JOEL LITTLEFIELD is the pastor of New City Church in Bath. NATHAN STROUT /THE TIMES RECORD

JOEL LITTLEFIELD is the pastor of New City Church in Bath. NATHAN STROUT /THE TIMES RECORD


Generally, people assume Christian missionaries are heading across the seas to far-flung locations in Africa, Asian or the Middle East, not the streets of Bath.

But for New City Church, it makes perfect sense to approach the City of Ships as any missionary would.

“The best missionaries, historically, are the ones that go into the community, learn the language, learn what they eat, learn what they love, get involved with their families,” said Joel Littlefield, pastor at New City Church. “Why should it be any different in our hometown?”

He called Maine post- Christian, saying it used to be the case that almost everyone in the state was from one Christian denomination or another. It’s now common, Littlefield said, to meet people who have no connection to that religion. That’s why he thinks it makes sense to act as missionaries.

“Bath has some traditional churches and some contemporary churches,” said Littlefield. “But we wanted to be mission driven, and our mission was to love the community.

“From the beginning we tried to build a culture of people where the thrust isn’t to see how many people we can get to come to church, but to train the people who are here to be missionaries in Bath,” he added. “It’s a slightly different model. That model is growing in the United States.”

Littlefield grew up in Maine, where he met his wife Callie. The couple moved to Tennessee for a time, but returned to the Pine Tree State in 2016 as part of the Southern Baptist Convention’s North American Mission Board, an organization that oversees domestic missionary work.

Despite having no family or connections in the Bath area, the couple moved to Bath with their four children in November 2016 to plant a new church with a missionary zeal.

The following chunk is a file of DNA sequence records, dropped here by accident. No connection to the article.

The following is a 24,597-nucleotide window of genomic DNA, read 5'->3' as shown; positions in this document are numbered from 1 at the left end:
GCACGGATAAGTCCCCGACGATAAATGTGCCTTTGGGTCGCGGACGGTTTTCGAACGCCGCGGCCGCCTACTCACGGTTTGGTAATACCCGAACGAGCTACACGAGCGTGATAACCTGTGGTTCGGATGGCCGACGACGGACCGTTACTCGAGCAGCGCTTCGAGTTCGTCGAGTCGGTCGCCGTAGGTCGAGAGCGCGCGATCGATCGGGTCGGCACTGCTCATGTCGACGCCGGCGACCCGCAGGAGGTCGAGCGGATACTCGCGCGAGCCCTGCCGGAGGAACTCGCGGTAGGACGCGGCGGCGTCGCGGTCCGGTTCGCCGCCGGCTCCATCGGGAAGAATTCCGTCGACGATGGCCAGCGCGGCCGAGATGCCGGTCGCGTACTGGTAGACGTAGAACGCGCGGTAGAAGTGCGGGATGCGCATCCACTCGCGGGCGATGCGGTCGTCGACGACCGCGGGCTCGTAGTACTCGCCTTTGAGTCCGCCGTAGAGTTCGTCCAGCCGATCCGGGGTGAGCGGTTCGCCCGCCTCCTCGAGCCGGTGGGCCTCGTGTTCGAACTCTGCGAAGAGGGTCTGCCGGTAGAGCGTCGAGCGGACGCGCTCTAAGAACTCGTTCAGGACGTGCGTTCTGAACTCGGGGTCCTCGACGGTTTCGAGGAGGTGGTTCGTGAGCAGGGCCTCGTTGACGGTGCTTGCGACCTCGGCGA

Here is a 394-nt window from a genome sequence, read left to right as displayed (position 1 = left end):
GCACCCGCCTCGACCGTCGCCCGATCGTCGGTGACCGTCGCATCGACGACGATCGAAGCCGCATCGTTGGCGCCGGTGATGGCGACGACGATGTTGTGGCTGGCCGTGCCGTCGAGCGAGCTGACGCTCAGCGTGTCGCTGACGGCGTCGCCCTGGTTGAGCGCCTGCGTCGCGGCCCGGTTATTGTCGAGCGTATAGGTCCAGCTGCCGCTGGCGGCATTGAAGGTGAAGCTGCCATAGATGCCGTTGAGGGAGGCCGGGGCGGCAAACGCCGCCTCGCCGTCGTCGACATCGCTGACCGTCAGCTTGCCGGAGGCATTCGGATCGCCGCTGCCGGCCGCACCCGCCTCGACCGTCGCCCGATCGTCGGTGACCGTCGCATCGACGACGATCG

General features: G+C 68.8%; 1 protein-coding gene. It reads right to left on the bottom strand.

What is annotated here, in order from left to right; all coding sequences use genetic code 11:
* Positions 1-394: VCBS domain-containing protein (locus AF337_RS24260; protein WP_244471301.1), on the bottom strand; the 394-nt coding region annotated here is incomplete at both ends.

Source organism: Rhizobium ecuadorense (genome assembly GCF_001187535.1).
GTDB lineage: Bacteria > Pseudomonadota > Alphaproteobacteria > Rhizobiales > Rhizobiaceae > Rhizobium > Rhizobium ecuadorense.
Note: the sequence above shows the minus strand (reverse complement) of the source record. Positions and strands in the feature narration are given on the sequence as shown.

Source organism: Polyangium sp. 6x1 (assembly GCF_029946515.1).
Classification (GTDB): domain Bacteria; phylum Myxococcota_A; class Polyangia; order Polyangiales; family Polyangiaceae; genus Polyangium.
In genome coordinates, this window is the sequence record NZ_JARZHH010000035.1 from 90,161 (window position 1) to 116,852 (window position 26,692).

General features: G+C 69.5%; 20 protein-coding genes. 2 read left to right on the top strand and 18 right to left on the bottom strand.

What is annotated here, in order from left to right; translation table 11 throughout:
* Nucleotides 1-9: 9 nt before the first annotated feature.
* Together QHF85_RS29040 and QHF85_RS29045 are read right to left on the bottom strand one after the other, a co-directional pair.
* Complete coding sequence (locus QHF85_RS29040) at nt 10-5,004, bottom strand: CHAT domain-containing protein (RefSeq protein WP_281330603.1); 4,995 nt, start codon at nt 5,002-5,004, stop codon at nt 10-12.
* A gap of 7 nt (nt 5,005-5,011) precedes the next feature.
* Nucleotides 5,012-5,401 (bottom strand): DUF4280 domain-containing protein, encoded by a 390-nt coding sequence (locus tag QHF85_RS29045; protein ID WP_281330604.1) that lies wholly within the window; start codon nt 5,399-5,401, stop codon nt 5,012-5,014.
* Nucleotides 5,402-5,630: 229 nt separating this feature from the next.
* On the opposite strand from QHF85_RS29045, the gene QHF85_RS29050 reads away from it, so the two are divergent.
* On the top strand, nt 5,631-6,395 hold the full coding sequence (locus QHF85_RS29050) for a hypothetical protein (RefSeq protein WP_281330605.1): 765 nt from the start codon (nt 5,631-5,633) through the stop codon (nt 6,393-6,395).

“We purposely made that decision to live in an area where we didn’t have immediate blood relatives,” said Littlefield, “so we would be forced really to build a community ourselves and develop friendships, which is the hardest thing to do.

“I spent hours and hours and hours at my second office here at Cafe Creme,” he continued. “We just started meeting people and did everything we could to be part of the community.”

By the summer of 2017 they’d connected with a couple other families interested in starting a Southern Baptist church in Bath, and in July they officially launched the New City Church. The church originally began Sunday evenings at the Maine Maritime Museum. While that worked for a while, the church moved to 150 Congress Ave. in March, where it could begin holding 10 a.m. services — instead of in the evening — and didn’t have to worry about breaking down the equipment every week.

The New City Church approach seems to have found an audience in Bath. In just under a year, Littlefield said, the church has grown from three families to about 45-50 regular attendees. But creating a larger church isn’t really the point. In fact, Littlefield said the church’s mission is to send people away, not to draw them in and keep them there.

“We want to be a hub for sending more people out into other communities in Maine,” he said. “It’s not about us, it’s about growing. It’s about expanding.”

That said, the church will be celebrating it’s one-year anniversary Sunday with a baptism, testimonials about New City Church and ice cream.

“Really, it’s just going to be a time of celebration,” said Littlefield.

The church will also be continuing its community effort on Aug. 6 with a “Better Together Party.” The church will be hosting a bounce house, obstacle course and activities for the whole family. Bath police will also do some demonstrations for children.

“We do believe we followed a call to be here, and so to have come to a year mark with I guess measurable success,” said Littlefield. “There’s a recognition that we need to be here and we need to reach more people.”

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